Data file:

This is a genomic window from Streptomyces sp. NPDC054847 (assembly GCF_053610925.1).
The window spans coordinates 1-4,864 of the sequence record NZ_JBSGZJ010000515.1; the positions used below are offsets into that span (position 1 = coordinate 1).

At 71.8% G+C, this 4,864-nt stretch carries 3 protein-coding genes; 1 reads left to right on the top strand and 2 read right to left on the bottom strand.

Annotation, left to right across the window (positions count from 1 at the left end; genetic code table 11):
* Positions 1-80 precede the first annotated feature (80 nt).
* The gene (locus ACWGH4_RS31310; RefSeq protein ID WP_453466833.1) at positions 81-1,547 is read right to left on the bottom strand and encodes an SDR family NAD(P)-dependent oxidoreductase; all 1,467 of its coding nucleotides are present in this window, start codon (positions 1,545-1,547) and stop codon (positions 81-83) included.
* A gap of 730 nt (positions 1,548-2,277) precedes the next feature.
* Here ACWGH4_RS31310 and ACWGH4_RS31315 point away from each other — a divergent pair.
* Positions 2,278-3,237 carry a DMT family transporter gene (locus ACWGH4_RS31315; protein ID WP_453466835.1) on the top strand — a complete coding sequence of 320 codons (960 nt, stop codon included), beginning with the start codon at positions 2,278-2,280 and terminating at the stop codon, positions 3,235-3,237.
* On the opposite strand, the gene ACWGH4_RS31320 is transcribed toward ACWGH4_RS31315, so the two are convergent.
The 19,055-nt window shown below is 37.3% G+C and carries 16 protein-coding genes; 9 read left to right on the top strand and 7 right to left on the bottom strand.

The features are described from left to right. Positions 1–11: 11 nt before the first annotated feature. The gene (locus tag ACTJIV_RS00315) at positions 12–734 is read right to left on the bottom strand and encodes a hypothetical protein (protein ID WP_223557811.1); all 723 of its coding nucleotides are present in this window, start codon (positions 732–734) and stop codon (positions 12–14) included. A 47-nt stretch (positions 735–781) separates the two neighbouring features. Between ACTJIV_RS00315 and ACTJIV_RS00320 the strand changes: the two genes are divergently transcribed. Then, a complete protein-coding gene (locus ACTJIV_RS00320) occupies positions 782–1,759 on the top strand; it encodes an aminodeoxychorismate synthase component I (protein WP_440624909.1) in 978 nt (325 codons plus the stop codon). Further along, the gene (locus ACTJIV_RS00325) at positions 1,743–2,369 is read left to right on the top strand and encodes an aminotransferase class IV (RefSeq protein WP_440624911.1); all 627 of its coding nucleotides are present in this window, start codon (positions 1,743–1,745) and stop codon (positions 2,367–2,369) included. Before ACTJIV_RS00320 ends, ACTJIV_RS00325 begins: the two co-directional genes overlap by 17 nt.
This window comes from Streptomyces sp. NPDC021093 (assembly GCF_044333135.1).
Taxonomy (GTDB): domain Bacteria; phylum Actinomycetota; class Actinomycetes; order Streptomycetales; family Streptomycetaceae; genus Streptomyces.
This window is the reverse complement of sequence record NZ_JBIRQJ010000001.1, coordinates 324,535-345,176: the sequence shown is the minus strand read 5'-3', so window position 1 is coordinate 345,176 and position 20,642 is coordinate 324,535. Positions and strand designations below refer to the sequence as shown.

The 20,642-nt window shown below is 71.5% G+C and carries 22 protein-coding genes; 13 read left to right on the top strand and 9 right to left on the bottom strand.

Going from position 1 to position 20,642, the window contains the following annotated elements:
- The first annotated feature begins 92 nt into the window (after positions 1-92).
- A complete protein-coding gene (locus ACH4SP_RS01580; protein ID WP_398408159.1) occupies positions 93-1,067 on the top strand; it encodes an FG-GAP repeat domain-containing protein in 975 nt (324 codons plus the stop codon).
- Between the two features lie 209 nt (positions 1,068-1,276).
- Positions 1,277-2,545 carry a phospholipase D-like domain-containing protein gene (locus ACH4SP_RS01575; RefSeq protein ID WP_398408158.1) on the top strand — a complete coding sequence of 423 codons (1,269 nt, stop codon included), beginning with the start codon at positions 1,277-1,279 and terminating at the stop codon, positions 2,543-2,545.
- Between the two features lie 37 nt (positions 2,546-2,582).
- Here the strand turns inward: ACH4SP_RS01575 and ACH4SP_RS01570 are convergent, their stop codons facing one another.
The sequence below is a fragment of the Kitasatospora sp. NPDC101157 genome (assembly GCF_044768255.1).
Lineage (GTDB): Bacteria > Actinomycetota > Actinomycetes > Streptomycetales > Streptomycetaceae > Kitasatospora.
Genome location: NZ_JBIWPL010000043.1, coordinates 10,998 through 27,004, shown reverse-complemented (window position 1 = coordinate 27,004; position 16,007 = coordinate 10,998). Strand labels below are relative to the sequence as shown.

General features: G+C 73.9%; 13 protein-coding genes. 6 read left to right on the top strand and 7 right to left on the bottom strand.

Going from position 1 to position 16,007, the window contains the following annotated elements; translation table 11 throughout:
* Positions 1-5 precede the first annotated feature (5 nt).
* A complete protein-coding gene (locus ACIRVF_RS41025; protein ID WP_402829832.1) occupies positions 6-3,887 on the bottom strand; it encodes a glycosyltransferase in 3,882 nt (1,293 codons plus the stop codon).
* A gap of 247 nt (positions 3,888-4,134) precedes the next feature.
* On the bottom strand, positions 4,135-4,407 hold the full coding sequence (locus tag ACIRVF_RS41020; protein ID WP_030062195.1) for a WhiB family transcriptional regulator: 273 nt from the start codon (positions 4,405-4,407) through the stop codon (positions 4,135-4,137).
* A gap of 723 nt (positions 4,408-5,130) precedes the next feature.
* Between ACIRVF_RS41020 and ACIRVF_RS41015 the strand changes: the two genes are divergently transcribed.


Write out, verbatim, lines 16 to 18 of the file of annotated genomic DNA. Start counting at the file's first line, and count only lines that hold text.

The 20,642-nt window shown below is 71.5% G+C and carries 22 protein-coding genes; 13 read left to right on the top strand and 9 right to left on the bottom strand.

Going from position 1 to position 20,642, the window contains the following annotated elements:
- The first annotated feature begins 92 nt into the window (after positions 1-92).